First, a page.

Network case approved

Detailed design and construction work will begin on a Queenstown Lakes District Council active transport travel network in the Wakatipu, but residents at Tucker Beach already have concerns.

Yesterday the council voted to approve the content of the Wakatipu Active Travel Network single-stage business case, which sets out a joint $40million investment with the NZ Transport Agency for 32km of commuter trails over five years.

Tucker Beach Residents Society chairman Will Hodgson said the society was not supportive of a proposed 80m-long, 8m-high cable suspension bridge over the Shotover River, linking the proposed trail from Frankton to Arthurs Point through Tucker Beach.

Mr Hodgson said the Shotover River Gorge and the Tucker Beach Reserve were outstanding natural features and had high natural amenity and recreational values, while the river was protected as a tributary.

The bridge would "significantly diminish" the visual amenity as it would be highly visible from the surrounding area, including residential properties.

The society understood the bridge was required because the Queenstown Trails Trust was "having difficulty negotiating with private land holders at the western end of Tucker Beach Rd".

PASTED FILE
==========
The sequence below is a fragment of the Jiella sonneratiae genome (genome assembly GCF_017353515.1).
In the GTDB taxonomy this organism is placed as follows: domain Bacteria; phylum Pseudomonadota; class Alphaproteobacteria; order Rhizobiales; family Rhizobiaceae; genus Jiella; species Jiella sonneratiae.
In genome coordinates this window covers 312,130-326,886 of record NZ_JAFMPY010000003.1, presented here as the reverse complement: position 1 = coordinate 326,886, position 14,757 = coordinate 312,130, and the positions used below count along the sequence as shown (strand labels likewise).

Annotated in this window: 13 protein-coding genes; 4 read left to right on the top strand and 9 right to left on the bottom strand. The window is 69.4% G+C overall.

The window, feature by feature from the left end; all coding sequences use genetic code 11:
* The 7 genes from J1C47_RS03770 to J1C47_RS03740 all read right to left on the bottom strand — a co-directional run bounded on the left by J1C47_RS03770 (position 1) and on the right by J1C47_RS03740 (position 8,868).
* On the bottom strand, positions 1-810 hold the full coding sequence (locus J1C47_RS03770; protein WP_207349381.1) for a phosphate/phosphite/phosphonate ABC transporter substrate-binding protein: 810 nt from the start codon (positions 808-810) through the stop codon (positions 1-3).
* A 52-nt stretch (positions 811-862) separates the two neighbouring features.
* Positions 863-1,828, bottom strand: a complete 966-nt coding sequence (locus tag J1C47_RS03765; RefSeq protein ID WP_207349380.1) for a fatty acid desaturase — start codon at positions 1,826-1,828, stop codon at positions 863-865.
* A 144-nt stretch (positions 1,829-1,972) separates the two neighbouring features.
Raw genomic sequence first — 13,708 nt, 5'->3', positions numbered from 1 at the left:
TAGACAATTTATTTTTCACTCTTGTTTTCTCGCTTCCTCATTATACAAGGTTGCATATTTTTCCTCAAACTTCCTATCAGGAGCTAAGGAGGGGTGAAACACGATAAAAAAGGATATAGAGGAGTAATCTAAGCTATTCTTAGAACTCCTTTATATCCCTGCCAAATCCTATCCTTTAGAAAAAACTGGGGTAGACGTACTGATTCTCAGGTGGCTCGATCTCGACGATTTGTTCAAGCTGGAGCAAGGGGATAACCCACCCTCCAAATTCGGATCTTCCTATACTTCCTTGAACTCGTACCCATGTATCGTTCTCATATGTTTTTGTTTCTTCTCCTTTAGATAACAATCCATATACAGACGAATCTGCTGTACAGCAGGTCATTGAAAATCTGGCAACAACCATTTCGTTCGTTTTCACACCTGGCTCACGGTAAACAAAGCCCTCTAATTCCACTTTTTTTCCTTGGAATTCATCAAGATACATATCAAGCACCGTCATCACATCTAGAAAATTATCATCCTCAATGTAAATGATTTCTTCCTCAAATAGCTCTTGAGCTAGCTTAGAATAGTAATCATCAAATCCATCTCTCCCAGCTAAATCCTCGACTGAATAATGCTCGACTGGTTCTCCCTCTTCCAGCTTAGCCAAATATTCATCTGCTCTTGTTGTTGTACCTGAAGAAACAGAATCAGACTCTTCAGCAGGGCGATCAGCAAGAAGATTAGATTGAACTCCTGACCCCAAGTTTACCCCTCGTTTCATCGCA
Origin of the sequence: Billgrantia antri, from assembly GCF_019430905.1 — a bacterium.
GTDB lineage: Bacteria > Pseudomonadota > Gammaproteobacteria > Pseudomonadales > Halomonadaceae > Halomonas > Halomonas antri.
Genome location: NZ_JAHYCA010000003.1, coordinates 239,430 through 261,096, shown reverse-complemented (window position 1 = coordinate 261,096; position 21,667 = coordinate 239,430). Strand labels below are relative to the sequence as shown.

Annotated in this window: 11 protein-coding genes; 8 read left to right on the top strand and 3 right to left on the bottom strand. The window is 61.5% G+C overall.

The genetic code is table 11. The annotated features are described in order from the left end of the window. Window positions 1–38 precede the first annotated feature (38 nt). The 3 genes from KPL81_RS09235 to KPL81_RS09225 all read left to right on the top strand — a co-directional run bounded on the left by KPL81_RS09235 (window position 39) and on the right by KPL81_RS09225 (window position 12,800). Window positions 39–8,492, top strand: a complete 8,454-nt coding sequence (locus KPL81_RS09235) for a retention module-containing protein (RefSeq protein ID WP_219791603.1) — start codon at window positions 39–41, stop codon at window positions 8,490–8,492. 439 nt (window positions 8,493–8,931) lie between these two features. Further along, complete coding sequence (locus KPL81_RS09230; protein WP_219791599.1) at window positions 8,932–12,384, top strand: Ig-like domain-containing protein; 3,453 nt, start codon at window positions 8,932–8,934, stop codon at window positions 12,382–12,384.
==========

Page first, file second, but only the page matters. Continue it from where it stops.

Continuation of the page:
"[The society] does not consider this to be a valid reason to compromise the values of the [outstanding natural features] and amenity of the area."

Transport strategy manager Tony Pickard said any issues would be dealt with through the detailed design stage and the resource consent process.

"However ... there's nothing to stop [us] engaging with those parties now to understand what the alternatives might be."

Councillor Alexa Forbes said it had been a "massive, massive job" to get the project this far and was confident the council could work through any residents' issues.

Cr Val Miller said was excited about the benefits for community health.

"When I came to Queenstown ...

we had a healthy community.

"This is going to be wonderful if we can get our kids back on to bikes and our adults as well, cycling around."

Mayor Jim Boult said despite "a couple of people who have given me grief over this in the last couple of days" he believed it was a "really good thing".


 

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